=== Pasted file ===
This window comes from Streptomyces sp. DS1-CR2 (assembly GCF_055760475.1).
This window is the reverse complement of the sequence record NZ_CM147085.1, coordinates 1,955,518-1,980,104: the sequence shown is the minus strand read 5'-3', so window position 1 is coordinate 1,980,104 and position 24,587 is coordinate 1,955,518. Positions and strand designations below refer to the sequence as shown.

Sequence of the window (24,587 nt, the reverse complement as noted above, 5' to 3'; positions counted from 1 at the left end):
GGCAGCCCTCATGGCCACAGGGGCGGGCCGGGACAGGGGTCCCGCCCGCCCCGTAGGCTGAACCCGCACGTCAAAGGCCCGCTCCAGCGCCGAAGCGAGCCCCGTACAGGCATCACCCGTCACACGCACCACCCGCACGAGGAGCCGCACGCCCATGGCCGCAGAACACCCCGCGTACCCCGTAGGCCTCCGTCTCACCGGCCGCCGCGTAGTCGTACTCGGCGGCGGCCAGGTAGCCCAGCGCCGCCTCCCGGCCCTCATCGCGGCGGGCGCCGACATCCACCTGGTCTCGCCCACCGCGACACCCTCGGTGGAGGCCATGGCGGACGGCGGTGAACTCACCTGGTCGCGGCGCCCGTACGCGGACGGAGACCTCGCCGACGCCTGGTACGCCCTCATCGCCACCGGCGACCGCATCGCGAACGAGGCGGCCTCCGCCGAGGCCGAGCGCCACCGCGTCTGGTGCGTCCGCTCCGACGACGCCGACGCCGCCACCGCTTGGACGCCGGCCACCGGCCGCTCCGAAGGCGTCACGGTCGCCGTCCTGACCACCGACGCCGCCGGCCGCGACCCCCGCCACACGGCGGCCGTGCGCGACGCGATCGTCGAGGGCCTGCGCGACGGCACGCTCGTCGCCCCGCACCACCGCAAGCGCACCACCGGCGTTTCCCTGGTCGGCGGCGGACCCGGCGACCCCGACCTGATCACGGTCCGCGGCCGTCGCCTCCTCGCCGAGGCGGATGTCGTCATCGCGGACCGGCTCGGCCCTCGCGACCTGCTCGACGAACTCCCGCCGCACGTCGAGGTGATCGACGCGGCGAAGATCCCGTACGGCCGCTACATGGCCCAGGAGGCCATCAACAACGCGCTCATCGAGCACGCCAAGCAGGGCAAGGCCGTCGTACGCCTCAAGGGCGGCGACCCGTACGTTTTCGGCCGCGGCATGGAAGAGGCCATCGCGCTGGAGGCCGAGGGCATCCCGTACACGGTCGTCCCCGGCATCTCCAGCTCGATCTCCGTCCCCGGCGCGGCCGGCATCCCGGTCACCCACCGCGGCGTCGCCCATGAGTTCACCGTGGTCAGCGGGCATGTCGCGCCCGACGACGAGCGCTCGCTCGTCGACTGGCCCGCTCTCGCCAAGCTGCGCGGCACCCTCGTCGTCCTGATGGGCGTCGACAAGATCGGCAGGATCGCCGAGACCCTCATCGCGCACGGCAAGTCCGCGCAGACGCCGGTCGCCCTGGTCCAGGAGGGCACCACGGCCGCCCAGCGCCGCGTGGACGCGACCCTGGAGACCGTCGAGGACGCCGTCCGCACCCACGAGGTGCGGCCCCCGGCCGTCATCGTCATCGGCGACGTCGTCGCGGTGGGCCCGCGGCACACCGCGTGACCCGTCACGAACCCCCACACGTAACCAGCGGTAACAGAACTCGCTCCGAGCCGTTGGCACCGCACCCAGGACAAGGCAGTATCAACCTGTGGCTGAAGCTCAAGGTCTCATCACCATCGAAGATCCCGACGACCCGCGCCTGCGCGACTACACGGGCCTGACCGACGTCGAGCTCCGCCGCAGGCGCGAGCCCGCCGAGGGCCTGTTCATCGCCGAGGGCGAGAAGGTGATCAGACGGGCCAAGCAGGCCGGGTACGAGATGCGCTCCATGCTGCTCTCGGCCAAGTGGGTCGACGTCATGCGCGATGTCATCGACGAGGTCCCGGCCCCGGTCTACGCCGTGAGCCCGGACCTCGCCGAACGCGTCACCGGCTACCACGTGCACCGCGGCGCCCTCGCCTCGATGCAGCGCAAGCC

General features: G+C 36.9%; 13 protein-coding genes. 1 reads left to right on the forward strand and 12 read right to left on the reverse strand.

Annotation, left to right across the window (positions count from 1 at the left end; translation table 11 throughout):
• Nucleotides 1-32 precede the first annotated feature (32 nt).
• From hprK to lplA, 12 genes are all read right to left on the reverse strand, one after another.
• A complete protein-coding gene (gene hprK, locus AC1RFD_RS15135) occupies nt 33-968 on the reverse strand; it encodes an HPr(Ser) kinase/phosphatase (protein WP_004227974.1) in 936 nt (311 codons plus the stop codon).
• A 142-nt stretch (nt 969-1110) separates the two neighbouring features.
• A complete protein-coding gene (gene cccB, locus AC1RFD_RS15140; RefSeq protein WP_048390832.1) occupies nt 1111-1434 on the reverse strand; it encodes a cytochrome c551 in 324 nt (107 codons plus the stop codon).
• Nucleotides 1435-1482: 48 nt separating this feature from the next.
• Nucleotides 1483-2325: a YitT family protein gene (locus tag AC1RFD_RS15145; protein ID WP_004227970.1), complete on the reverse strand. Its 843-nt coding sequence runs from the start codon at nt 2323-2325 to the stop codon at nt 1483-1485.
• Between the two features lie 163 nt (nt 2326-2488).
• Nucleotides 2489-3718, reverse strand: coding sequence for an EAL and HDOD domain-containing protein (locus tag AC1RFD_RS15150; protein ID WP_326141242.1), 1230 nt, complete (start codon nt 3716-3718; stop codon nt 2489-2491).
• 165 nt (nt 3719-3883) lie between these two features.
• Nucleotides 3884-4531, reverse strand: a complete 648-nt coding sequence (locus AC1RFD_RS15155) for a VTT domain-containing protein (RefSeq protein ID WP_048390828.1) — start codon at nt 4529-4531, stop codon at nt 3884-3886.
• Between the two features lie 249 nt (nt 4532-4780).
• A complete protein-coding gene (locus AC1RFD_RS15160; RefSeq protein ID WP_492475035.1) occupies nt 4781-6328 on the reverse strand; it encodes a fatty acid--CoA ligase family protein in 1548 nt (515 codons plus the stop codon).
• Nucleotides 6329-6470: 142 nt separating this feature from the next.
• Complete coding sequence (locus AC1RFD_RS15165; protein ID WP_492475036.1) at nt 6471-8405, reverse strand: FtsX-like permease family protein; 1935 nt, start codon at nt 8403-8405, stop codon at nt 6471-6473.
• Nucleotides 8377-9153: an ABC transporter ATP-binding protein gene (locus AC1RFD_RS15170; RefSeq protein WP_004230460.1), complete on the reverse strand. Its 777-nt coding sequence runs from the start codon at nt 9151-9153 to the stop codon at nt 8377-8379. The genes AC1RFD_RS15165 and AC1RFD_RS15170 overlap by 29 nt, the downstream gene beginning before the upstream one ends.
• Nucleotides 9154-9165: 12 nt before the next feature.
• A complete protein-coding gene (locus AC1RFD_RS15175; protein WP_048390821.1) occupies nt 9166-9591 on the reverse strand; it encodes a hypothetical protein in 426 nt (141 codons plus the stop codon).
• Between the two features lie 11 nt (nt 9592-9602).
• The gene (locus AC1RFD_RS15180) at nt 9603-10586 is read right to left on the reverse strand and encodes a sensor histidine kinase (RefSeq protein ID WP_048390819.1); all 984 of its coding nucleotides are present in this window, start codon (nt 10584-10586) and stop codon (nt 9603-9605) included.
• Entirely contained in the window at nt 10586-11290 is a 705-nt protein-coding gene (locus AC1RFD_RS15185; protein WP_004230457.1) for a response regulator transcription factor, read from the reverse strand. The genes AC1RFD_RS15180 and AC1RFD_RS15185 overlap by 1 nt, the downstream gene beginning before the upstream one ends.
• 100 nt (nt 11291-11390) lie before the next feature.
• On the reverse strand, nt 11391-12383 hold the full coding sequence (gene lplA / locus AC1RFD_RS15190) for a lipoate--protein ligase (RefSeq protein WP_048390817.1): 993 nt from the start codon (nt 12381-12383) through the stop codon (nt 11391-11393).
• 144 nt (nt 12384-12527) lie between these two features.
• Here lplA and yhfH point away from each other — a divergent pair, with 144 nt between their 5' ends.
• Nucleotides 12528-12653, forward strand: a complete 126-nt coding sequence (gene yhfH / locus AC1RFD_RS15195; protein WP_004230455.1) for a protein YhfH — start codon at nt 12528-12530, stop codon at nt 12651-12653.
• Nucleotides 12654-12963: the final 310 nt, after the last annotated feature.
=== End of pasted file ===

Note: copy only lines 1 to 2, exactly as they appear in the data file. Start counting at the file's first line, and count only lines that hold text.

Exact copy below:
This window comes from Streptomyces sp. DS1-CR2 (assembly GCF_055760475.1).
This window is the reverse complement of the sequence record NZ_CM147085.1, coordinates 1,955,518-1,980,104: the sequence shown is the minus strand read 5'-3', so window position 1 is coordinate 1,980,104 and position 24,587 is coordinate 1,955,518. Positions and strand designations below refer to the sequence as shown.